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Indigenous Writes: A Guide to First Nations, Métis, and Inuit issues in Canada

by Chelsea Vowel

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1341201,308 (4.44)2
"In Indigenous Writes, Chelsea Vowel initiates myriad conversations about the relationship between Indigenous peoples and Canada. An advocate for Indigenous worldviews, the author discusses the fundamental issues--the terminology of relationships; culture and identity; myth-busting; state violence; and land, learning, law and treaties--along with wider social beliefs about these issues. She answers the questions that many people have on these topics to spark further conversations at home, in the classroom, and in the larger community."--… (more)
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** spoiler alert ** Important book. Although Vowel argues passionately for her cause, she is overzealous in her support of the indigenous peoples of Canada. I do not say she is wrong...she is almost fully correct in her assessments of the current situation. The one point on which I believe she is off target is her discussion of the problem of alcohol and the natives. Yes, there are indeed many indigenous individuals who have no problem with alcohol (was that ever in question?) But the single fact of the rate of fetal alcohol syndrome speaks loudly to the incredible dysfunction among many alcohol users within that population. She does bring up the canard (which I did not realize was a canard) that "the Indian cannot handle alcohol due to genetic predisposition." As she has studied this question, it becomes evident even here that her knowledge is more complete than that of many others, including me. But, her desire to whitewash her peoples (not just her specific group, the Metis, but all indigenous peoples) overrides common sense. A major, significant issue that destroys untold numbers of lives is the plague of alcoholism. It is not unique to the aboriginal populations, but it is likely at a higher degree of impact due to the percentages involved.
This one point makes me wary of giving a blanket approval of her conclusions, although her advocacy has convinced me in the vast majority of her concerns. The Bible says clearly that when one hears the first speaker, one is often convinced UNTIL the opponent has a chance to present his/her case. However, even granting that word of wisdom, it remains difficult (nigh on impossible) to credit the opposing side with any serious chance of significantly modifying her position which, to me, seems to hold both the center and the high ground, both morally and factually.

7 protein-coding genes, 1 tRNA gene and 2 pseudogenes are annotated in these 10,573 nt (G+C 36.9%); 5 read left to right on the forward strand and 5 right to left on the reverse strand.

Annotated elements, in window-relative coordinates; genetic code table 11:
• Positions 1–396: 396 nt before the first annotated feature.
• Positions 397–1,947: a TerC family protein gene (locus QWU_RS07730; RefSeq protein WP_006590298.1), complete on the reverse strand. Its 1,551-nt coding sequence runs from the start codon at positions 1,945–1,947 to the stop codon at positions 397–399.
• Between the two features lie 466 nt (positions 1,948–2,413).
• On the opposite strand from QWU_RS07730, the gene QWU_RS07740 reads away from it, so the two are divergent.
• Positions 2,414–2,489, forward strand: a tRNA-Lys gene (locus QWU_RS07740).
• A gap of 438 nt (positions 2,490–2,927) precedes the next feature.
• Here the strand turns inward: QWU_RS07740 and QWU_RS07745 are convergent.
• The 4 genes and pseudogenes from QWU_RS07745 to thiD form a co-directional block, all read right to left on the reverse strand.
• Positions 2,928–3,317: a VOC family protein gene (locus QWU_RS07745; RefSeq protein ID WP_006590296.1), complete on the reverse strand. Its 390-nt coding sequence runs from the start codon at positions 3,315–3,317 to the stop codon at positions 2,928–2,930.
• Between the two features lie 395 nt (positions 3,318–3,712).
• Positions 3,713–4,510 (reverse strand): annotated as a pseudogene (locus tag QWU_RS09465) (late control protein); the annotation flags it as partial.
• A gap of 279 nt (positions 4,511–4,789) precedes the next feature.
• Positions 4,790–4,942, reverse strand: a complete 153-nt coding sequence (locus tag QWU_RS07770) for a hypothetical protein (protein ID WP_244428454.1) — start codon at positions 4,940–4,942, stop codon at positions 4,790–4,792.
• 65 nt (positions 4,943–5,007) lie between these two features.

It does not seem to me, though, that she has much in the way of concrete solutions. She would scream in frustration at this. But, more talks, more agreements, more words will, in my opinion, be of little worth. Again UNTIL there is a good faith determination on the majority side to ACT. Vowel does have some vital points...the most important one being, in my mind, that decisions about native issues must be made in consultation with the various players...including the "non status" players, both native and Metis and Inuit. This is an extremely vexing situation where much good will needs to be earned, especially by the majority side, before other attempts at resolving these longstanding issues is begun. For me, one expensive but incontrovertible place to start would be to provide clean drinking water and state of the art sewage treatment plants for all reserves in Canada. Clean water and a clean environment unspoiled by human waste would begin, but not establish, good will. ( )
  thedenathome | Jun 6, 2018 |
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"In Indigenous Writes, Chelsea Vowel initiates myriad conversations about the relationship between Indigenous peoples and Canada. An advocate for Indigenous worldviews, the author discusses the fundamental issues--the terminology of relationships; culture and identity; myth-busting; state violence; and land, learning, law and treaties--along with wider social beliefs about these issues. She answers the questions that many people have on these topics to spark further conversations at home, in the classroom, and in the larger community."--

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